This illness is coming, and it is changing us all
We are watching life as we knew it dismantled in real time as the spectre, but not yet the reality, of COVID-19 rips through our communities, leaving behind a very different world.
And as we all work blind, fighting a disease we cannot see, waiting for symptoms we have yet to feel, in a timeframe unspecified and with a cure still unknown, it is the uncertainty of when or where this will end that is affecting us all.
We may all be in this together, with a virus that recognises no bounds and where the principle of collective responsibility has had no higher value, but in the wee small hours, we are all going through our personal hells.
Our uhtcearu: that fitful unease, the predawn anxiety, waiting for the light to dispel the darkness. But then, when you awake, the nightmare has no end, playing on, as it will for some time yet, into another day.
Living in a constant state of hypervigilance is tough, and at times I can feel myself sinking. We all are.
But ultimately, this will be a big story of how a contagion changed the world, how society as a group altered its behaviours simply to survive. And stripped down, it will be about each and every one of us playing our small role and understanding that what we did altered history.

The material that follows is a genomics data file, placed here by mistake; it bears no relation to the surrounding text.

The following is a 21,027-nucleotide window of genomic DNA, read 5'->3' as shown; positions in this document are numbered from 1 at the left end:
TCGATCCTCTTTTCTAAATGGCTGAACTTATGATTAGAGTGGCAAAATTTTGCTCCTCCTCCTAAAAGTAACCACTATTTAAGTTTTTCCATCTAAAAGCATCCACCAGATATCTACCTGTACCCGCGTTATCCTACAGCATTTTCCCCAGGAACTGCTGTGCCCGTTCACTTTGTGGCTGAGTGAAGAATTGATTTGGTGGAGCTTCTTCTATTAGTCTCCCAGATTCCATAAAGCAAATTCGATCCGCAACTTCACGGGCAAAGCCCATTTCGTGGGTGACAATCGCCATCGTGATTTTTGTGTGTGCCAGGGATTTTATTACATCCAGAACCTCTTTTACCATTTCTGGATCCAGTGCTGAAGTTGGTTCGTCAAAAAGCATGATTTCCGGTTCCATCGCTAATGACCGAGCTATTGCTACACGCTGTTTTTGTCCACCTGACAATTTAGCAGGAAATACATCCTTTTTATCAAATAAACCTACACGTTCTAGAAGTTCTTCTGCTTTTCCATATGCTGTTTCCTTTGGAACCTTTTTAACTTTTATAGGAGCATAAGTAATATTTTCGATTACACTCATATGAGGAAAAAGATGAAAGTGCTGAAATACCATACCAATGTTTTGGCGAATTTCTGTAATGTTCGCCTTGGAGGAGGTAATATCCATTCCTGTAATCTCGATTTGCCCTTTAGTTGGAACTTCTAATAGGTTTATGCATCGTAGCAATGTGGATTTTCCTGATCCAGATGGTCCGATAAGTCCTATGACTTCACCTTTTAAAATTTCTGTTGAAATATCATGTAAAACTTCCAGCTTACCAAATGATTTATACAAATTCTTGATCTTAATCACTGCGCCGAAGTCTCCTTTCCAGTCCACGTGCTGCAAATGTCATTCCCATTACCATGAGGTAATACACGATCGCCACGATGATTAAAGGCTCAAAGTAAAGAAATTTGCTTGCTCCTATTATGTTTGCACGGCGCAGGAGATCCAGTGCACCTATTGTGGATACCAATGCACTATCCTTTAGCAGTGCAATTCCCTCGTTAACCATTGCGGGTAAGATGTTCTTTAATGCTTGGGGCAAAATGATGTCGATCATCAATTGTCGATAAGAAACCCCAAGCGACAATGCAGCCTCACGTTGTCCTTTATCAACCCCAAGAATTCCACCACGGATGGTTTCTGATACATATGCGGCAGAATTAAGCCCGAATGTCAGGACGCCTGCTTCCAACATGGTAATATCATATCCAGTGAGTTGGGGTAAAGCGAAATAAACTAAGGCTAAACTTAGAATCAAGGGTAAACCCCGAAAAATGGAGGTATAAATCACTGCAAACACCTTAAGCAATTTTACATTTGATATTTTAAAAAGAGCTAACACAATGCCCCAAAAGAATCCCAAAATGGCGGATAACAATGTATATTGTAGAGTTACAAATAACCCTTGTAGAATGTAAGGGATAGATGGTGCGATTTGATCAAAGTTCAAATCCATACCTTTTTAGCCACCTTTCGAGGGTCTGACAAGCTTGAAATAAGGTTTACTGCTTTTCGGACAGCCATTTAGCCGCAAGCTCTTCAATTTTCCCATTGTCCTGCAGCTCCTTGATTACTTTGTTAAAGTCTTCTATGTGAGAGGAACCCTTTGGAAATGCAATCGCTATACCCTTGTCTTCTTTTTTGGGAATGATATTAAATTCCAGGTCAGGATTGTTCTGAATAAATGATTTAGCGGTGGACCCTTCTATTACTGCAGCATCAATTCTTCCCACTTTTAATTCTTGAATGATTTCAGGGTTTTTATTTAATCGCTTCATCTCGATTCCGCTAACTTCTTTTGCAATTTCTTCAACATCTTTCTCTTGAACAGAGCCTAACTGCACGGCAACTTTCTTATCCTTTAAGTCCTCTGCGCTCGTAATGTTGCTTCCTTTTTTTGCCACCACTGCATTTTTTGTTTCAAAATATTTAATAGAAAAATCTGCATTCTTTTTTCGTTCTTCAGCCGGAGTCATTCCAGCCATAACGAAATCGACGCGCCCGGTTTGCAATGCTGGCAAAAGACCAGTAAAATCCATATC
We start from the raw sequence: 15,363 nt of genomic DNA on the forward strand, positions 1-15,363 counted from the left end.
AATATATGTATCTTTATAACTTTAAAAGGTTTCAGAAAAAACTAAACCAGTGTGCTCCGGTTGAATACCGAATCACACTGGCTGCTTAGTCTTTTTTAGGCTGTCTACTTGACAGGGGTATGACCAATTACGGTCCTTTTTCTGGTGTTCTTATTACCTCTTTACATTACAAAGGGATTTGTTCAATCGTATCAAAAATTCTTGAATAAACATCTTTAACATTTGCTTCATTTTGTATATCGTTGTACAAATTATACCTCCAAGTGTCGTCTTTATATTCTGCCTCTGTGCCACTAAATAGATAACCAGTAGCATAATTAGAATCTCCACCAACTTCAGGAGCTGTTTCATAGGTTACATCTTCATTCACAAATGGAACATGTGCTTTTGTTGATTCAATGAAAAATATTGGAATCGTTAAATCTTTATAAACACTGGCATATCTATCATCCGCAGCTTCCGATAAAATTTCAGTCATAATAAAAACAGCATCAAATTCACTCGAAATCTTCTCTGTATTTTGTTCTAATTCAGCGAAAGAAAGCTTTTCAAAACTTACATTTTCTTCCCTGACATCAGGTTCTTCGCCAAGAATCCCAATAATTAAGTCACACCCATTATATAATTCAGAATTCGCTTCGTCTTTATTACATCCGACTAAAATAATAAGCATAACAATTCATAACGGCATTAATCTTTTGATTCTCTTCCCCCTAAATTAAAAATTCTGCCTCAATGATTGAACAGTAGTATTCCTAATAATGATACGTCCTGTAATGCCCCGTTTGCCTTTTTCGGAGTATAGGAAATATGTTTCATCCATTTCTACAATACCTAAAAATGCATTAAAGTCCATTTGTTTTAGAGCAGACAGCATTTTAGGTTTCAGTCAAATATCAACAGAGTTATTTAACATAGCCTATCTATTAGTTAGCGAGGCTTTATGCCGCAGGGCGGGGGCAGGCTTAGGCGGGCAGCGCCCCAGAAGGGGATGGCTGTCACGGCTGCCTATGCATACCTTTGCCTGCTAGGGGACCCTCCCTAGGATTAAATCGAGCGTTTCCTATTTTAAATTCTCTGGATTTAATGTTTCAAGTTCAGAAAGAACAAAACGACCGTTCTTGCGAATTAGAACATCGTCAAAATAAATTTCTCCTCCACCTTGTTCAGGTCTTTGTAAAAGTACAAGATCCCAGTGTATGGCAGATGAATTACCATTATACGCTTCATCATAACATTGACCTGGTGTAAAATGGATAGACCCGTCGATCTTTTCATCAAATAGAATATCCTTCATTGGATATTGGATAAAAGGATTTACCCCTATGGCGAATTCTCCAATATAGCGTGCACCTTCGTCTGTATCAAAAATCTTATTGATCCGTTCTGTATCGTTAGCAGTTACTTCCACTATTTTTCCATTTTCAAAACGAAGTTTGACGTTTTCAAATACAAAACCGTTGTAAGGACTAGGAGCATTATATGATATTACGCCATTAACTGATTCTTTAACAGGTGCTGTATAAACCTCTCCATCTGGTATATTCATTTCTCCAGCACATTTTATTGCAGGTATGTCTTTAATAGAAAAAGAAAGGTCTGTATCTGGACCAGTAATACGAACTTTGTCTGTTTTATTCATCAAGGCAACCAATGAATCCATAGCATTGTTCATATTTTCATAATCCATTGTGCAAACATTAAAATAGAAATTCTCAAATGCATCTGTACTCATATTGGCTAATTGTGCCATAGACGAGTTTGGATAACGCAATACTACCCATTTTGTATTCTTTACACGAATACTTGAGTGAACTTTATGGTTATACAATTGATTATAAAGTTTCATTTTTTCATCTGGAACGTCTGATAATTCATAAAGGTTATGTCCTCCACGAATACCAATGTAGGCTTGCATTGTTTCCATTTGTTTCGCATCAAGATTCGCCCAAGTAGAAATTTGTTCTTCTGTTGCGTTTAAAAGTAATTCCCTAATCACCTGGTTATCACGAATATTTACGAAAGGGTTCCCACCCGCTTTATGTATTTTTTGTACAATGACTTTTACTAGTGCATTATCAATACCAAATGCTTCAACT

Individual heartbreak, single acts of heroism, small acts of kindness, grand charitable gestures, community-led initiatives and massive programmes of state intervention, they will all play their part in how this plays out.
It’s just a fortnight since we were forced into lockdown. And even then, politicians were cautious to call it by its name. Curfews, rules on exercise, group gatherings, who could work, who could not, and when to take your dog for a walk, all were covered, although sometimes without the clarity one required. But then needs must in an emergency.
Only a few days have passed since police were charged with enforcing the laws designed to prevent us leaving our homes. And in a country that cherishes its liberty that has been sore, but one that will save lives.
Already our country is unrecognisable. The streets of the capital quiet, the few people that are around wear face masks. Runners step onto the road to avoid close contamination from others and every cough is greeted with a recriminatory stare. Shops shut, bars empty, schools locked and homes with their doors tightly closed.
This illness is coming, and it is changing us all.
Governments working together, politicians putting differences aside. And at a stroke, political orthodoxy torn asunder with state intervention on a scale unimagined by any Tory prime minister. And with his chancellor writing blank cheques to save jobs, pay mortgages, stop evictions and to keep the self-employed afloat. And with private sector employees now effectively instruments of the state, transport nationalised and the health service now being recognised, not just in warm words, but with much-needed hard cash, it is not too hard a stretch to see that Jeremy Corbyn has left the Labour leadership safe in Boris Johnson’s hands.